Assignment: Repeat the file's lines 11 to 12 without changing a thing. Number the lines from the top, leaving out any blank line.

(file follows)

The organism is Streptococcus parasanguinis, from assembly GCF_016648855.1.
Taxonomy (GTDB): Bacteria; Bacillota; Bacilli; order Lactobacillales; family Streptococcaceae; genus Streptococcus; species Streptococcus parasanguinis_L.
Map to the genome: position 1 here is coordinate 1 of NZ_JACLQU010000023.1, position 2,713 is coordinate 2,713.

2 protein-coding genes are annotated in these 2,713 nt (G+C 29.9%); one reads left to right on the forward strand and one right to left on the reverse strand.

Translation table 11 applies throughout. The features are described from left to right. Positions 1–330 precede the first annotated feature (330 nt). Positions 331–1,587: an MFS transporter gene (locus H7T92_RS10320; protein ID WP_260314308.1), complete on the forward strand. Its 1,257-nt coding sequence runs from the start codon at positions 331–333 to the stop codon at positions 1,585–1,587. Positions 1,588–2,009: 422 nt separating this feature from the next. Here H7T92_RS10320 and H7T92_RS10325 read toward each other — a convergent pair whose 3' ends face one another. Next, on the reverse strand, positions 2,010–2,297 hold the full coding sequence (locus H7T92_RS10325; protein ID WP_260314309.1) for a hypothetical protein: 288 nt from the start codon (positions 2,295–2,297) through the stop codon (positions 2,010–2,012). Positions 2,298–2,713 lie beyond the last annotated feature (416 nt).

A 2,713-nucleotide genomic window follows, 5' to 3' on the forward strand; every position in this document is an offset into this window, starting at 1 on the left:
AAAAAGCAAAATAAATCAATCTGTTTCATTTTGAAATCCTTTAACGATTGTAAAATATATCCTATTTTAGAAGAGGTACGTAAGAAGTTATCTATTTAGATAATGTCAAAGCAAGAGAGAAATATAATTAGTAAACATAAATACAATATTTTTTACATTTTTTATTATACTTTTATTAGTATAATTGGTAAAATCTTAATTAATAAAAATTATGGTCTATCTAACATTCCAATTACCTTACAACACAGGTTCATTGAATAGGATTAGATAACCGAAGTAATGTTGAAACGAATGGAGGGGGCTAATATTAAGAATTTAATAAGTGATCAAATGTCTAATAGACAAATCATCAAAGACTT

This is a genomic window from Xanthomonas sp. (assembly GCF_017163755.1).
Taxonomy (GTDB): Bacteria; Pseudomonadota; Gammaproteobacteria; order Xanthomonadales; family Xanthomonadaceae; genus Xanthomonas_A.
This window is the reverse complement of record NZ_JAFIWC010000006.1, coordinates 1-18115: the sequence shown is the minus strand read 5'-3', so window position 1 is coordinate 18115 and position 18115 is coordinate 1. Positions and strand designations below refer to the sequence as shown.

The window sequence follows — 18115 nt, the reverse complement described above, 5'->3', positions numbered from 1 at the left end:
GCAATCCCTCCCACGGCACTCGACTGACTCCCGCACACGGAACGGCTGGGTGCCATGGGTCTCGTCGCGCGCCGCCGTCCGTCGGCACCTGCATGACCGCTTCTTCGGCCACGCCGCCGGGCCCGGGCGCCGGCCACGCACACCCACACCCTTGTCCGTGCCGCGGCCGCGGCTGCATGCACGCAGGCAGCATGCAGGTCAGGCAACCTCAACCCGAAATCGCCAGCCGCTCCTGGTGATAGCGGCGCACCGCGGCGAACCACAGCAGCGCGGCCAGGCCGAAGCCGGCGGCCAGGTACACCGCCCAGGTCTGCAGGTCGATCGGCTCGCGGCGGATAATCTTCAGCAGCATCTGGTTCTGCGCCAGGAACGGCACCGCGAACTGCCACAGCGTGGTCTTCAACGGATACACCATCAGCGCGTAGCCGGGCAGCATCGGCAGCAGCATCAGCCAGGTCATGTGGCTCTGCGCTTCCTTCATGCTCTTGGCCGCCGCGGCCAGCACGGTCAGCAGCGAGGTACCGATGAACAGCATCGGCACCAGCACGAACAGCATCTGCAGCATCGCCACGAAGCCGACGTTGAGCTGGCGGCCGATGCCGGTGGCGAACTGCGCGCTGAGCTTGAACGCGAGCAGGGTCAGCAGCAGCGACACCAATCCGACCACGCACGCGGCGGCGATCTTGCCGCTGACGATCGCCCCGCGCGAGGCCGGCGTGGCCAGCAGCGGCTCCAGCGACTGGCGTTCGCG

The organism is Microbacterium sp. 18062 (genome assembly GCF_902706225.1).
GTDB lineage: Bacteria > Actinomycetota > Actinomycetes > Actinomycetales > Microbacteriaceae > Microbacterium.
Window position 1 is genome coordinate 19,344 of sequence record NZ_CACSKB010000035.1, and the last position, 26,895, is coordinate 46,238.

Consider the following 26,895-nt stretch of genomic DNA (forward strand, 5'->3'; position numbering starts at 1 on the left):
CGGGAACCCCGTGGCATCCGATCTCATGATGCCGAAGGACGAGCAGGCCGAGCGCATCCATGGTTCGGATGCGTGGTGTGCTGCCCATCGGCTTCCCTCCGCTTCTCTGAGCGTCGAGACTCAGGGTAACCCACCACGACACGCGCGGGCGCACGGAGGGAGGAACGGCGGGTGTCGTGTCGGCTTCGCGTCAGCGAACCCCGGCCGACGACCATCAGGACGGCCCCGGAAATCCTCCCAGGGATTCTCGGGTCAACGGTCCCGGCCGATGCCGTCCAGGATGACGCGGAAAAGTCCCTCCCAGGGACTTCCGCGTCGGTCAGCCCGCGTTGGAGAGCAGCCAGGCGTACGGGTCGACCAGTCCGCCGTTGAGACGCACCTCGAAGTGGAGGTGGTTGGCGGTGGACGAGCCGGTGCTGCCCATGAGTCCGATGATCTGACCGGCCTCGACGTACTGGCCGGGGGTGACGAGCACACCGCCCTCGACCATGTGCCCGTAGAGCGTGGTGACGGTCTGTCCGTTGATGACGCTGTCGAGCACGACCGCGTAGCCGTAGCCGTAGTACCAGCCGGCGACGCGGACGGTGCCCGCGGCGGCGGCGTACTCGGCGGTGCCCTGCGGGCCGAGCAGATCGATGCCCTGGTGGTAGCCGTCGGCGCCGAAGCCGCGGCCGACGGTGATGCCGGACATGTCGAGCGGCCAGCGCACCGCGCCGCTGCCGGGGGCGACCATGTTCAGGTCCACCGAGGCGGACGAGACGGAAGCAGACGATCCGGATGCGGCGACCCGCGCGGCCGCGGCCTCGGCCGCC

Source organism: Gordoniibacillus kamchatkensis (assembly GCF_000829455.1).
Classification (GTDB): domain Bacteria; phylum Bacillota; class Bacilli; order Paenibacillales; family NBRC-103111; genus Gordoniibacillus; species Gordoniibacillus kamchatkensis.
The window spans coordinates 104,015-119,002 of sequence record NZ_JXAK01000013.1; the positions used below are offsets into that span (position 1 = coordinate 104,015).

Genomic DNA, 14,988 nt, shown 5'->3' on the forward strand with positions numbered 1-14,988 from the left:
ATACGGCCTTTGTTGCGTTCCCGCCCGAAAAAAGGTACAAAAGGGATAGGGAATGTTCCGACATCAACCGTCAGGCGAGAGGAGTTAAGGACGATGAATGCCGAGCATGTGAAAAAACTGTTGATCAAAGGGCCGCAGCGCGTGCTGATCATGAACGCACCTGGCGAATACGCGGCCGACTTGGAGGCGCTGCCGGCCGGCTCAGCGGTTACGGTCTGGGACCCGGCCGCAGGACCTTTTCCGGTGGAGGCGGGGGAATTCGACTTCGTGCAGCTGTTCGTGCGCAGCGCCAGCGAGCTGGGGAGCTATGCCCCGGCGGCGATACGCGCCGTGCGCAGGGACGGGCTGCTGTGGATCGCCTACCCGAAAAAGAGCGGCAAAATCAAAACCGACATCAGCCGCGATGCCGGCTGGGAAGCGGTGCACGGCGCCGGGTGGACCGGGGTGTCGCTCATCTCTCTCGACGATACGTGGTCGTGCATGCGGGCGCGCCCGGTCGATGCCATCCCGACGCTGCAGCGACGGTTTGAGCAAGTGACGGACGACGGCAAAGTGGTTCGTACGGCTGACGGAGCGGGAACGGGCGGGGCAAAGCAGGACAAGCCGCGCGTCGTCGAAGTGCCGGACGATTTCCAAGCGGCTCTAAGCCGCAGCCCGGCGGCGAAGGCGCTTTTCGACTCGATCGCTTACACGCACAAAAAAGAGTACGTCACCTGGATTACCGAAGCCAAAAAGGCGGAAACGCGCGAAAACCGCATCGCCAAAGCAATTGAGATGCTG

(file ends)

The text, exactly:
The window sequence follows — 18115 nt, the reverse complement described above, 5'->3', positions numbered from 1 at the left end:
GCAATCCCTCCCACGGCACTCGACTGACTCCCGCACACGGAACGGCTGGGTGCCATGGGTCTCGTCGCGCGCCGCCGTCCGTCGGCACCTGCATGACCGCTTCTTCGGCCACGCCGCCGGGCCCGGGCGCCGGCCACGCACACCCACACCCTTGTCCGTGCCGCGGCCGCGGCTGCATGCACGCAGGCAGCATGCAGGTCAGGCAACCTCAACCCGAAATCGCCAGCCGCTCCTGGTGATAGCGGCGCACCGCGGCGAACCACAGCAGCGCGGCCAGGCCGAAGCCGGCGGCCAGGTACACCGCCCAGGTCTGCAGGTCGATCGGCTCGCGGCGGATAATCTTCAGCAGCATCTGGTTCTGCGCCAGGAACGGCACCGCGAACTGCCACAGCGTGGTCTTCAACGGATACACCATCAGCGCGTAGCCGGGCAGCATCGGCAGCAGCATCAGCCAGGTCATGTGGCTCTGCGCTTCCTTCATGCTCTTGGCCGCCGCGGCCAGCACGGTCAGCAGCGAGGTACCGATGAACAGCATCGGCACCAGCACGAACAGCATCTGCAGCATCGCCACGAAGCCGACGTTGAGCTGGCGGCCGATGCCGGTGGCGAACTGCGCGCTGAGCTTGAACGCGAGCAGGGTCAGCAGCAGCGACACCAATCCGACCACGCACGCGGCGGCGATCTTGCCGCTGACGATCGCCCCGCGCGAGGCCGGCGTGGCCAGCAGCGGCTCCAGCGACTGGCGTTCGCG